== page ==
Sometimes high school soccer players will have a physical jump from one year to the next, or a mental shift that allows them to play with more creative freedom.
For University junior Isabella Longo, it has been a little mixture of both.
As a sophomore in 2021, Longo had eight goals and one assist in a full season. In four matches this season, Longo has already found the back of the net eight times.
She wanted to get quicker on the ball, freeing up her game. That has allowed her confidence to blossom as a result of a competitive mentality.
Longo has provided a scoring punch for U-Hi, which operates in a 4-3-3 formation. That formation relies on the striker to hold up play from the back as the wingers and midfielders parade forward. It also expects the striker to find the gaps in the defense behind the backline.
“She can do it all,” Titans fifth-year head coach Kara Sharpe said. “She’s great with the ball at her feet. But she does great with running on the (through) balls. She’ll split two defenders and gets to balls that you don’t think she’s going to get to, and she she’s just so physically strong.”
U-Hi is off to a blistering 6-2 (1-1) start with the meat of its schedule coming up in the next four weeks as it plays four of the top five teams before Oct. 18.
It started Wednesday against Ridgeline when the Titans lost 3-2.
Longo missed Wednesday’s matchup with a nagging bone bruise, but Sharpe expects her to be 100% as the season progresses, saying that she has the ability to lead the league in goal scoring.
She sits second behind Gonzaga Prep’s Jennah Wanner, who has scored nine goals in seven games.
“I think that she definitely has the potential to be that if she continues to keep her confidence up and continues to play the way she has,” Sharpe said. “She’s going to continue to have a great year, but we are going to be facing a lot tougher defenses and she’s going to have to continue to work hard.”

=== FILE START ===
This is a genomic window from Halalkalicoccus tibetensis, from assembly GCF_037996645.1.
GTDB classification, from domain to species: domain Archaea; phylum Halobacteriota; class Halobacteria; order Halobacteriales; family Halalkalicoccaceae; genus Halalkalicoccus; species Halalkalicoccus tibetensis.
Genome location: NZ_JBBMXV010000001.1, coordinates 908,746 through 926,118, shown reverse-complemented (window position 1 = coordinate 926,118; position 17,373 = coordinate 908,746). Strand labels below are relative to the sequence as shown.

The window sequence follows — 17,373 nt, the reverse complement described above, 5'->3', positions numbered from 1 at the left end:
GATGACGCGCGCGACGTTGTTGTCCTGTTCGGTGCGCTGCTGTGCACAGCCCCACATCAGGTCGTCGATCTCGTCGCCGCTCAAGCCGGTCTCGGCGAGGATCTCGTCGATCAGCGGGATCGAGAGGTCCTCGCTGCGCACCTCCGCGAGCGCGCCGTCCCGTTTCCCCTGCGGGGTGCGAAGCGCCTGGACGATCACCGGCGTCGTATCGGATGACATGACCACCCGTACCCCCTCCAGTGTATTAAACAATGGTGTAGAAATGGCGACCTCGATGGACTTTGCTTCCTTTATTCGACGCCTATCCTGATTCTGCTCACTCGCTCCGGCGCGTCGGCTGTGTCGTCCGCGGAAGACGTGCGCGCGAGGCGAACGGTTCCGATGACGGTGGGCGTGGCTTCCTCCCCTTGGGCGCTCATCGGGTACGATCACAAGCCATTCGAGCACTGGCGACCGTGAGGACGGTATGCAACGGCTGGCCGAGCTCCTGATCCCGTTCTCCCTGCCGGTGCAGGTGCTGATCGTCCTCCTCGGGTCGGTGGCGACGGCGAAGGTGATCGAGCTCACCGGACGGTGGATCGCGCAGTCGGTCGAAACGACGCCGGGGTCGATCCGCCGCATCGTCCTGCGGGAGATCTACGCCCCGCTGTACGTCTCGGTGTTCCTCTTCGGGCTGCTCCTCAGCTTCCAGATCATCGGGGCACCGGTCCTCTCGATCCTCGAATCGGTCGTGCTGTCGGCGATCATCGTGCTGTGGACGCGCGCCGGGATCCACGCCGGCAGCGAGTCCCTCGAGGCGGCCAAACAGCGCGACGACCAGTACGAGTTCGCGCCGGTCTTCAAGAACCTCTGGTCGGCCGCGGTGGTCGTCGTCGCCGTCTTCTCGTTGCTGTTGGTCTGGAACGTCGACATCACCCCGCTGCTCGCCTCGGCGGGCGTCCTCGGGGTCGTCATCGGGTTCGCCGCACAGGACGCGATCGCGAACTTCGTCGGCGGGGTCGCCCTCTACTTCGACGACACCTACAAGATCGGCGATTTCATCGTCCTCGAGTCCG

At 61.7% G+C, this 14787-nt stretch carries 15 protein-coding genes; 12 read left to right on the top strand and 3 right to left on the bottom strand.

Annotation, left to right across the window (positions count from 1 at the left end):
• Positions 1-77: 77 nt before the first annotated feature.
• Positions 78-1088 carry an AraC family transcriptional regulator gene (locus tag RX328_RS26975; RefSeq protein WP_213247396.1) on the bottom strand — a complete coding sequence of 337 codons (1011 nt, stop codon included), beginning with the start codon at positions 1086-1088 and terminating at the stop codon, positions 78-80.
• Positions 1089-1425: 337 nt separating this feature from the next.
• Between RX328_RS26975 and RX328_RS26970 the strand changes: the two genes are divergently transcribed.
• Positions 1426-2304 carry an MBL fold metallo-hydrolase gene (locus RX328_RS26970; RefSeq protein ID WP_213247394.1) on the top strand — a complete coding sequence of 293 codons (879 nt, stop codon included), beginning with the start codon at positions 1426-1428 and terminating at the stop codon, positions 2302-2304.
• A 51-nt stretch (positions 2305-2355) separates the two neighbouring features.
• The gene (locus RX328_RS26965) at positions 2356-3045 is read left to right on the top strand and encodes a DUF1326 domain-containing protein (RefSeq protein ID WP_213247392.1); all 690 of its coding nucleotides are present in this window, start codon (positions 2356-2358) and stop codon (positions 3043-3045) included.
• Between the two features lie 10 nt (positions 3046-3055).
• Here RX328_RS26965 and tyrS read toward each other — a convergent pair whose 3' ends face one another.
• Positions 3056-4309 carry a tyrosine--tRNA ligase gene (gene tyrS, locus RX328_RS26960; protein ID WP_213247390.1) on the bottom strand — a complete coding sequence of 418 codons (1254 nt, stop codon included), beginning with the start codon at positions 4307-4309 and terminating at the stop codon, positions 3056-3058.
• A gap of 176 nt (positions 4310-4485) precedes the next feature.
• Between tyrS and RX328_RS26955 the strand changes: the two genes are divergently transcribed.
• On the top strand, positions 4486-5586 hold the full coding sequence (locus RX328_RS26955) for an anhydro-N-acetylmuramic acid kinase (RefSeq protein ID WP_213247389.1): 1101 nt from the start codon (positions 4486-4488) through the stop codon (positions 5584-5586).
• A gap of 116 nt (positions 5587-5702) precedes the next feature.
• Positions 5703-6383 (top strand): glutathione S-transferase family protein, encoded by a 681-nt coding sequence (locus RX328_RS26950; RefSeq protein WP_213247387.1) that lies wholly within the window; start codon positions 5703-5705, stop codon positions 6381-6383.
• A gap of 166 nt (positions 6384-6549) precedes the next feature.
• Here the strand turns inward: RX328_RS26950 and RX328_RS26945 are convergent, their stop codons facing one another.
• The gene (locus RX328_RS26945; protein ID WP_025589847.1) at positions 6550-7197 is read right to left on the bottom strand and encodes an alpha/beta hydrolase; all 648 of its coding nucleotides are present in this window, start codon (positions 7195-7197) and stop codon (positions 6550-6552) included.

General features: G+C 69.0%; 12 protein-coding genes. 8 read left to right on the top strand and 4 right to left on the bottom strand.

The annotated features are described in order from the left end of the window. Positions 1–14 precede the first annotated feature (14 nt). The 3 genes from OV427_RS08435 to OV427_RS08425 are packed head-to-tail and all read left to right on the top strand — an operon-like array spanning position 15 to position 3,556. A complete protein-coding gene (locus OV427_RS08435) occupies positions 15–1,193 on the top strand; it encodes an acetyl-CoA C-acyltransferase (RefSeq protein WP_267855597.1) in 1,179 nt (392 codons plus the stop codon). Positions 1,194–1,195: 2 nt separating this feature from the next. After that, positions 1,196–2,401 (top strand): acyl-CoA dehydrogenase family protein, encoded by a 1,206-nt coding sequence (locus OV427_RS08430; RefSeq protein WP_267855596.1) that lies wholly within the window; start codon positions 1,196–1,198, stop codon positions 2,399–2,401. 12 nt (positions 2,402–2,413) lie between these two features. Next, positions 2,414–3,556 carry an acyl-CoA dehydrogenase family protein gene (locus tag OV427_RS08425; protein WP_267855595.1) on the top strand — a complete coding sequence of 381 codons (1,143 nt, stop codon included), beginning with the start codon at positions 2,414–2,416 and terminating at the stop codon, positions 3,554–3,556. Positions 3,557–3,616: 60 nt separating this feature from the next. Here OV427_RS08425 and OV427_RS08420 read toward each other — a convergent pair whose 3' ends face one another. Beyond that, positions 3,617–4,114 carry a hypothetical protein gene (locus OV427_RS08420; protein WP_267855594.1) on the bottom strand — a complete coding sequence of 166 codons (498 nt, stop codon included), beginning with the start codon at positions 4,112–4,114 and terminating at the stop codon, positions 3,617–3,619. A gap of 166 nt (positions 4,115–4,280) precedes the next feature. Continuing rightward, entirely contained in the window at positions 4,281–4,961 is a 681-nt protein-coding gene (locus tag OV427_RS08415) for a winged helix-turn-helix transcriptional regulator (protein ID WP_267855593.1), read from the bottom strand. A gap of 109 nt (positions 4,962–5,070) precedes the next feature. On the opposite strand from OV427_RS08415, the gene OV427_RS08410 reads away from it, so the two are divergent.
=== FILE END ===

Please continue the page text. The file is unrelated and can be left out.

Facing the buzz saw of the next month certainly helps when the Titans have one of the league’s top scorers back in action, especially if she is one of the upperclassman leaders who push her teammates by working hard every moment she gets.
“She just really works and works and works and she gets goals that other people might not get just from grinding and working and taking that extra step,” Sharpe said.
It was up to Longo to prove that working hard during the offseason and during practice would lead toward more production, Sharpe said.
Still, the influx of goals was a bit of a surprise to the forward.
“I did, I put the work in, I was hoping for it,” Longo said. “I am just excited to play, to get out on the field and play under the lights. It’s all just a really exciting thing, so I’m pumped about the way it’s going so far.”
Longo worked on herself this offseason – it was a lot of shooting on her own and forcing herself to be fast on the ball, getting the ball off her foot, prepping for a shot, setting up a teammate or to take on the defender.
“I wanted to have a better season than last year just to prove to myself that the work that I’ve put in, it’ll pay off,” Longo said. “So, my expectations for myself was to really help lead my team and hope to have a better season this year.”
Sharpe said Longo’s finishing is improved, as she can shoot on a dime better in 2022 – which capitalizes on her strong knack for goal.
The Titans are building of their State 3A appearance a season ago, going 6-12-1 in 2021, so the goal is to reach those heights at least, this season.
While Longo’s elevated production has surfaced in a hurry this season, what has continued to be strong is her infectious and electrifying personality that instantly lifts the spirits of her teammates.
“Everybody wants to be around her,” Sharpe said. “She’s one of the kindest, most humble kids I’ve ever met. She’s just a really awesome teammate and person to be around, just great positive energy.”
Transforming that energy into success during their early fixtures begins with Longo, who credits a lot of her mental fortitude to her dad.
“He just always puts the time and the work in, and we’ve always talked about the strong mentality that you have to have playing any sport,” Longo said. “No matter what position you are, no matter what you do, the mental game is a huge part of any sport.”
It also helps that her six siblings have pushed her to be the best.
Longo, the fourth of seven kids, has always measured herself up to the other Longo children, but specifically her older sister Francesca, who plays for Community Colleges of Spokane.
Francesca was a senior when Isabella was a freshman playing for the Titans.
“With as many siblings as I have, there’s competition 24/7,” she said.
That same competitive mindset bleeds onto the field, but it doesn’t lead to bitterness. Instead, it breeds chemistry, Longo said.
At , the Titans are rolling right now behind Longo and the rest of the well-constructed and confident squad.
“Everybody’s rooting for everybody,” Longo said. “It’s a great group of girls, great coaches. It’s looking pretty good. Everybody’s building each other up all the time.”
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